Japanese Garden Tools

With a whole heap of new garden tools in, we were in dire need of a place to try them out. As lovely as Kogarah's industrial zone is, it is long on panel-beaters and short on petunias.

This is a familiar story all over Sydney, and so we are fortunate that with a short drive up the Blue Mountains that there are places as beautiful, and as receptive to our phone calls, as Logan Brae orchard.

Logan Brae has been producing apples since 1919. Ten years ago, Sam took it over and has been doing amazing things. Logan Brae now grows over 50 varieties of apples, which means that Logan Brae's apple season has now been extended to run from March through to June.

Logan Brae only sells it's produce through it's own farm gate. Open on Saturdays and Sundays during apple season, different varieties are ripe week-to-week, and so every visit is a discovery. When we say these are the best apples we have ever had, we are not exaggerating. This week it was Gala, Freiburg, Jonathan and Fuji and that was in season.

Looking for more time away? You can book accommodation on the Logan Brae orchard, as well as their sister property up the road in Kanimbla. Holy moly does that place have some good views.

Anyway, the garden tools. We had a few jobs to get through on a very mild, pleasant day. The first one was to tame a raised bed of tomatoes that had grown a bit big for it's boots. This had been co-planted with shallots, and we were asked to pull that out as well as the grasses and a couple of weeds that had wormed their way in.

For this, there were a few excellent tools. This was my first time harvesting with a toothed sickle, and it made very short work of the shallots. It also did a beautiful job on a little tuft of spinach that had sprouted at the corner of the bed. I had the carbon version to hand, and I suspect that either it or it's stainless steel cousin will become favourites when it's time to bring in the produce from any garden.

The tomatoes themselves had wound their way in and around the netting, and getting those runners pruned apart was a job for the okatsune snips. These are beautifully sharp and dead easy to thread through delicate spots to snip just the right stalk. These ones were the long nosed version because that's what I picked up first.

Finally, the weeding of the garden bed was also like threading a needle.
I had to get out fine, clumping grass (no idea what this one was called) as well as some larger weeds with tap roots, all while protecting the drip irrigation system and the roots of the tomoatoes themselves.

For this, a combination of sickle and hori hori was just what the doctor ordered. Pulling the sickle under the grasses was enough to drag them free, with a good shake to make sure they didn't take most of the bed's soil with them.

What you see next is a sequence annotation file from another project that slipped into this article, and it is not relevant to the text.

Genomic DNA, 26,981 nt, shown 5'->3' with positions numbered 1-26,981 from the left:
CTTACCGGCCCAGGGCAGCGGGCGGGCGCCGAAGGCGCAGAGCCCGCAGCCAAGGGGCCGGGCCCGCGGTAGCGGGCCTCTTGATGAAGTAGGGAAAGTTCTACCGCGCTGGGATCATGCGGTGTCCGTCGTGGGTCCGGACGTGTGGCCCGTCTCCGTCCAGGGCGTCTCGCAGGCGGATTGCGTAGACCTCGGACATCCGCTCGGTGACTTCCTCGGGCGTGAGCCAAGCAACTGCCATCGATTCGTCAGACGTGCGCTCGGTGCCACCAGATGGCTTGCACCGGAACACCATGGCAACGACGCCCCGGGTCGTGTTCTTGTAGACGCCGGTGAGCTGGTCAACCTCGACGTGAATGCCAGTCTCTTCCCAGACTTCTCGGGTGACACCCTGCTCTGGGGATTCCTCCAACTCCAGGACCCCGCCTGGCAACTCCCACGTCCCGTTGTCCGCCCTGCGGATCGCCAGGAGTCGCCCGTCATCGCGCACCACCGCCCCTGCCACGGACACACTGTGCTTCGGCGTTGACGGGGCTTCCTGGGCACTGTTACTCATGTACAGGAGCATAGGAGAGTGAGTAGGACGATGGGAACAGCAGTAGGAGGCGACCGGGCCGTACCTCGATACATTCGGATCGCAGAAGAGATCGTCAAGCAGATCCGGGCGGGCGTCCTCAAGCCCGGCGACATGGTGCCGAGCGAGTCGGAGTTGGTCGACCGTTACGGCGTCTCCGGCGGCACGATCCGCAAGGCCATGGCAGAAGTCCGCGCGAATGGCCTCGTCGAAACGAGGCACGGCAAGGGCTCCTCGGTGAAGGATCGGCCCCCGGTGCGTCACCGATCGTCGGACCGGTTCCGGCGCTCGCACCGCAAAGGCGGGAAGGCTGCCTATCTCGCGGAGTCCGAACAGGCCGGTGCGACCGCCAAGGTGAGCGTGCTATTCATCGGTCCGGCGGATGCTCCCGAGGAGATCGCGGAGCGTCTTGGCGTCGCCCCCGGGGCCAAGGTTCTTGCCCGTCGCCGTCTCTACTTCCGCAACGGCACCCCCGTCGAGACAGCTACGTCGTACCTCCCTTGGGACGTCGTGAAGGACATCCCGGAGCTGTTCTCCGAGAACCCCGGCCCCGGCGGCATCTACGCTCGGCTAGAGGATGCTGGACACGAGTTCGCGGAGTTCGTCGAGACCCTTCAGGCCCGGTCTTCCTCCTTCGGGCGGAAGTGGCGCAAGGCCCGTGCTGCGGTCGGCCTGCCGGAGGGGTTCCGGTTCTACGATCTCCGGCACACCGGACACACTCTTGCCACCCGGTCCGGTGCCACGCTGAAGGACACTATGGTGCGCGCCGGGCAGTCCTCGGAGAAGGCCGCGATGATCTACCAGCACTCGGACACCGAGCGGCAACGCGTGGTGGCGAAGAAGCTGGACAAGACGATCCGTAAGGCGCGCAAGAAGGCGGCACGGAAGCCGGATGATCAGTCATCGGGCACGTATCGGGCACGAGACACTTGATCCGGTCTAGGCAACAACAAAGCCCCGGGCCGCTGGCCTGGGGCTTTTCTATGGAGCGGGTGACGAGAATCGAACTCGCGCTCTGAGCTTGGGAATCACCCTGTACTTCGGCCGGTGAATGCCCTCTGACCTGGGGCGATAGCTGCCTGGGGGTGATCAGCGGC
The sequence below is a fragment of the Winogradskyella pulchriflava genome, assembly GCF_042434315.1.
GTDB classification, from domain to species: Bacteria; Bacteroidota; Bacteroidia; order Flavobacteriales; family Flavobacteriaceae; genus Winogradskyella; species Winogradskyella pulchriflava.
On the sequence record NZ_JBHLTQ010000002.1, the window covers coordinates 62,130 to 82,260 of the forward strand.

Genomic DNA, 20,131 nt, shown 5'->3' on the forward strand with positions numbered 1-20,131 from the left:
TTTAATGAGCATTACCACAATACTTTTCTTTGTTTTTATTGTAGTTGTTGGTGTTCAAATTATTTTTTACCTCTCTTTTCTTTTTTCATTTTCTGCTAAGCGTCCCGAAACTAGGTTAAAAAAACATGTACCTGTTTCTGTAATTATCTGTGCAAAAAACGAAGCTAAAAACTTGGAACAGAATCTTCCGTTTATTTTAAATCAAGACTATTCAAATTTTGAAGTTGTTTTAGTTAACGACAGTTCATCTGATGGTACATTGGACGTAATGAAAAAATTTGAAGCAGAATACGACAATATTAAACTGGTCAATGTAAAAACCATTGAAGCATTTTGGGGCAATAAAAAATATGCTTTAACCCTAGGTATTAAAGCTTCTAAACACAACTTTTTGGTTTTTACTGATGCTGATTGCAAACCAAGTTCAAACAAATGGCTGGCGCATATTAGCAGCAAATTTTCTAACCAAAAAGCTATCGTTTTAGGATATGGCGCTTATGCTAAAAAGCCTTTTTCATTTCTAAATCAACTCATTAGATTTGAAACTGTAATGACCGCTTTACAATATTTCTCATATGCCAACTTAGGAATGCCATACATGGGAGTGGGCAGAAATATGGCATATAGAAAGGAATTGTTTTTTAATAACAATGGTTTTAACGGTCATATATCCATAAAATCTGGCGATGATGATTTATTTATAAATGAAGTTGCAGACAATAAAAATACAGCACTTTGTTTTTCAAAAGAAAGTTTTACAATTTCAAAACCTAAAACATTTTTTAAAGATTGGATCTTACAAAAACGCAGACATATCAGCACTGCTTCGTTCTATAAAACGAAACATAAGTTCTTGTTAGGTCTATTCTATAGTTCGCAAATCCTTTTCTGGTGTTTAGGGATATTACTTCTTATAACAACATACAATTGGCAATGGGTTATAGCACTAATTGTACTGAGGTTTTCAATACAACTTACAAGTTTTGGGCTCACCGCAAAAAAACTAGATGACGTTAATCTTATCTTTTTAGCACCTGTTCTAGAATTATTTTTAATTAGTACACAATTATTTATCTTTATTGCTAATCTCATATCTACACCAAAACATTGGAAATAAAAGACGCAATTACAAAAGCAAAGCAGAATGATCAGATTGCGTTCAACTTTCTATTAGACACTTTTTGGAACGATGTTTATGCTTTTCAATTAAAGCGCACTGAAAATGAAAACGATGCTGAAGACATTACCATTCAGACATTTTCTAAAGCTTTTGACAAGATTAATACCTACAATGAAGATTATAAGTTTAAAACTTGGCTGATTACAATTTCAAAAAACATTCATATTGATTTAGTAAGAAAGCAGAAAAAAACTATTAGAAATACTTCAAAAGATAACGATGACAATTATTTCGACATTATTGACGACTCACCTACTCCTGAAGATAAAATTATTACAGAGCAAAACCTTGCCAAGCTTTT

The hori hori felt like a surgical instrument. I nestled the point next to the weeds, imagined where I thought the tap root would finish, and it almost slid itself deep in to the dirt. Once it was in close to the hilt, I levered up on the handle and up would come the weed.

To my disappointment, there were only a finite number of weeds in one garden bed, and soon enough I was done and on the planting.

I had very little to do to prep these beds. I enthusiastically marched over with mattock and fork in hand, only to find them freshly dug with a new mix of soil on top. Imagine my disappointment. I just levelled them out and got to work with the hori hori.

Again, this amazing gardening knife pretty much did the job for me. It moved plenty of soil, and though I could have used the ruler on the back of it to find my depth, the tool sort of became it's own depth gauge. Roughly space it out, dig out a bit of a hole, insert brassica, fill in around it and on to the next one. It felt far too easy. Love this thing.

The beans were even easier, given that a finger is the perfect implement for them. That was soon done, as were a few red onions, and it was on to weeding the area around the hen house.

This was hugely satisfying, and I discovered a few things here. The triangular hoes are great working in hard soil. They can be plunged in next to a weed and lever it up, and I appreciated this when pulling out thistles as getting the hori hori in there would have worked, but would also have got my tender hands prickled. Those smart enough to wear gloves won't have this limitation.

The sickles, again, were immense. Being able to dig through soil and cut out bunches of roots with the same tool was great. There was a proliferation of mint across this patch of ground, and once I'd figured out where the mint stopped and the weeds started, getting in there with the sickle to only weed out the nasties was dead easy.

I also got the chance to use the grass sickles, in both the smaller high carbon form and the larger stainless version. These shone around the fence lines, where the ride on mowers had left long grass. A whipper-snipper would absolutely have worked, but the sickles were much faster than I expected, really nice to use, quiet, and didn't leave gouges in the dirt when I lost concentration.

It was also interesting to find the limitations of some of these tools. I was taking big overhead swings with the triangular hoes on the mulched soil, and I didn't modify this technique when I moved on to the rockier areas around the hen house. Flinging sharp edges at big, buried rocks results in big dings in your tools, and your pride. A more considered approach with a sickle would have worked much better here.

All in all, as someone who doesn't have their own veggie patch or the oportunity to garden regularly, I found these tools to be very easy to get the hang of and a whole lot of fun to use.

A big thank you to Logan Brae orchard for allowing us to use sharp things on their property.

Logan Brae Orchard
139 Shipley Rd, Megalong Valley NSW 2785
Open from 10-4 on weekends during apple season.

Logan Brae Retreats

Tuning Japanese Gardening Tools